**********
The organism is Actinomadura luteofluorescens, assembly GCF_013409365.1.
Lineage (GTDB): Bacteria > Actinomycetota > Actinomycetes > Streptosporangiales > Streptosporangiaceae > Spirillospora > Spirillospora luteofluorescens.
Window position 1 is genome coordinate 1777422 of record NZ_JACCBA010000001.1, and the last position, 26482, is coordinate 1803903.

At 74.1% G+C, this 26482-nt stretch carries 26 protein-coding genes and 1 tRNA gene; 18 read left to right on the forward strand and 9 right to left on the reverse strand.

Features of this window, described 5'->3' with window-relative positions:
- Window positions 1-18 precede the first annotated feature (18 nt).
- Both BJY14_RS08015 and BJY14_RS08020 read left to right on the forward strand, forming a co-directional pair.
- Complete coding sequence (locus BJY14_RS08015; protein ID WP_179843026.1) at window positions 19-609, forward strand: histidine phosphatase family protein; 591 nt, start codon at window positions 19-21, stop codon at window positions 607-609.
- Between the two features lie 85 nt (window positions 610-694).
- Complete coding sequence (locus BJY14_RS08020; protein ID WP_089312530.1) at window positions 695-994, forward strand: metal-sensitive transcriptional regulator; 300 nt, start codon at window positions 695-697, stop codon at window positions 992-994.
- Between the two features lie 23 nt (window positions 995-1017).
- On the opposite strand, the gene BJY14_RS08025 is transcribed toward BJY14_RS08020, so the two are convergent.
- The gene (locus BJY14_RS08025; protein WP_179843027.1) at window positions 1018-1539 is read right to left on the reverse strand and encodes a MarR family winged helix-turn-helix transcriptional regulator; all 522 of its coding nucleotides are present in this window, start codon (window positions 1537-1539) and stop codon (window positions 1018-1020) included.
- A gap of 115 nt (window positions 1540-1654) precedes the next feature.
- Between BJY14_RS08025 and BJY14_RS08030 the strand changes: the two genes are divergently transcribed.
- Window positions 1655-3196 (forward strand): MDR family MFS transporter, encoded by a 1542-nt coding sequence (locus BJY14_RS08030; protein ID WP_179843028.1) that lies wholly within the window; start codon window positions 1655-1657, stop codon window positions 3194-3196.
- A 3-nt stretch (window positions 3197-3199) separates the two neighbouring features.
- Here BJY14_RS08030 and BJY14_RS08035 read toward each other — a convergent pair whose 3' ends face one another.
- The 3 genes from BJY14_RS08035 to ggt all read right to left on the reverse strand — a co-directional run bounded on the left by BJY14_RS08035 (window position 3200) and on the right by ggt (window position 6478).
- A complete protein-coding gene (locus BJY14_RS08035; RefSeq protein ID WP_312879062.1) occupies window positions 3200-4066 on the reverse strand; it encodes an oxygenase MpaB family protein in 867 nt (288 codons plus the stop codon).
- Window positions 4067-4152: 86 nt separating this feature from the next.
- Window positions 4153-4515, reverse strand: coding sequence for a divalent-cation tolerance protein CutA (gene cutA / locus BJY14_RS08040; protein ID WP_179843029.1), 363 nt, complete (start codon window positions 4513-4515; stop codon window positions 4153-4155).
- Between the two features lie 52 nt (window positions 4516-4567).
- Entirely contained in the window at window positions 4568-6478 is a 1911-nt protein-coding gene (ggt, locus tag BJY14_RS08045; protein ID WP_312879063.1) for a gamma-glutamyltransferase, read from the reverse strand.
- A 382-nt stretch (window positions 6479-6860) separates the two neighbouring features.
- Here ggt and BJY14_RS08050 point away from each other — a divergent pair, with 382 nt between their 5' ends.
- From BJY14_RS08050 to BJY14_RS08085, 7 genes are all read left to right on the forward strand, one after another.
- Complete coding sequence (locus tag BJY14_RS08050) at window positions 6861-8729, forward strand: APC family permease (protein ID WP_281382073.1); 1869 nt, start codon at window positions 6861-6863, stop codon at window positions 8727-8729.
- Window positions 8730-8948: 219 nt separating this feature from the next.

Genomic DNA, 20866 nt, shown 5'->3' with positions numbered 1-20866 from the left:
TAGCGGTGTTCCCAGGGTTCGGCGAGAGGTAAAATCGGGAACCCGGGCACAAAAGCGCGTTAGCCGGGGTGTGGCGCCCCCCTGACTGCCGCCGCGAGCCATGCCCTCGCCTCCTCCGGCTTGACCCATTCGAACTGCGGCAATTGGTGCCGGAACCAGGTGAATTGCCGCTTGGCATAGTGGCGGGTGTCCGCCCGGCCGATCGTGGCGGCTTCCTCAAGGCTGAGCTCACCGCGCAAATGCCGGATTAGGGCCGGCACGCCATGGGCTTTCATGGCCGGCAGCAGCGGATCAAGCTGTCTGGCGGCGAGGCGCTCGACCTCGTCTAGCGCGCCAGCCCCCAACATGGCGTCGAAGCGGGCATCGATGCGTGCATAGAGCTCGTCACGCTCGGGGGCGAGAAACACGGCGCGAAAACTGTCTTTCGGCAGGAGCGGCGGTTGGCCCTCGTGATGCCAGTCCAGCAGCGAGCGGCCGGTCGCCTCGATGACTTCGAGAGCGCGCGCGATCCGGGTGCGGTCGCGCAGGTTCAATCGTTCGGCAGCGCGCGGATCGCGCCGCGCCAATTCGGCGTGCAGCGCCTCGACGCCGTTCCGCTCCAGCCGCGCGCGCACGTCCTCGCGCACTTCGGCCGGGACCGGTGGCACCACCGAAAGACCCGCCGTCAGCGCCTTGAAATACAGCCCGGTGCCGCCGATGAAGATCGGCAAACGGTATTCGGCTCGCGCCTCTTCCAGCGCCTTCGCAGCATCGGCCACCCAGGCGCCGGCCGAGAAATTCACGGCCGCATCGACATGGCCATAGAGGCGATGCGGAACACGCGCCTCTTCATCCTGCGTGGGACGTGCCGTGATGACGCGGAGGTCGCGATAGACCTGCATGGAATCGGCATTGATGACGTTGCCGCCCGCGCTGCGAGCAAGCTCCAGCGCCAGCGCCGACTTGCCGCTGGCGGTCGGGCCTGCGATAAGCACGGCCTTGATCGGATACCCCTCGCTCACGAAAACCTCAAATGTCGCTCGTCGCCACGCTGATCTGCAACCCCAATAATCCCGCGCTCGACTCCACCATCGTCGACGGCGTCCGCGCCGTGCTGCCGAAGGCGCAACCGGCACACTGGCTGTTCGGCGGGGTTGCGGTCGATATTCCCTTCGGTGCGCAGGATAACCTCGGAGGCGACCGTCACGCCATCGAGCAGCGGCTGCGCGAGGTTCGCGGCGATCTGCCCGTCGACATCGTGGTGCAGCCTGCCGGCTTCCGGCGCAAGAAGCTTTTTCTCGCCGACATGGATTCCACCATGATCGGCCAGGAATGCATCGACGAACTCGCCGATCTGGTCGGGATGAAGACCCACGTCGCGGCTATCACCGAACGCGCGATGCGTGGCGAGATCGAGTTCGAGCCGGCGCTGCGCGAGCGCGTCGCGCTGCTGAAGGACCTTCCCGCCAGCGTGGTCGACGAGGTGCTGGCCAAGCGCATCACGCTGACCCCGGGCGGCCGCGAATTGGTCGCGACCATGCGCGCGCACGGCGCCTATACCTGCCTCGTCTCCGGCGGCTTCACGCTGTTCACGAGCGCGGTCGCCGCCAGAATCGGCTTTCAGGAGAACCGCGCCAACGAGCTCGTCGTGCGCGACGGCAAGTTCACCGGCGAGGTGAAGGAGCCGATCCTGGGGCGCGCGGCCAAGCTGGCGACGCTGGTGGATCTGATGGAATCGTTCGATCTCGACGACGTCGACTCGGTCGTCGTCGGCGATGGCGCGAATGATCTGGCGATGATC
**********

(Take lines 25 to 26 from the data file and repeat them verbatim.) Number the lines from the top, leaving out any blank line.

- A 382-nt stretch (window positions 6479-6860) separates the two neighbouring features.
- Here ggt and BJY14_RS08050 point away from each other — a divergent pair, with 382 nt between their 5' ends.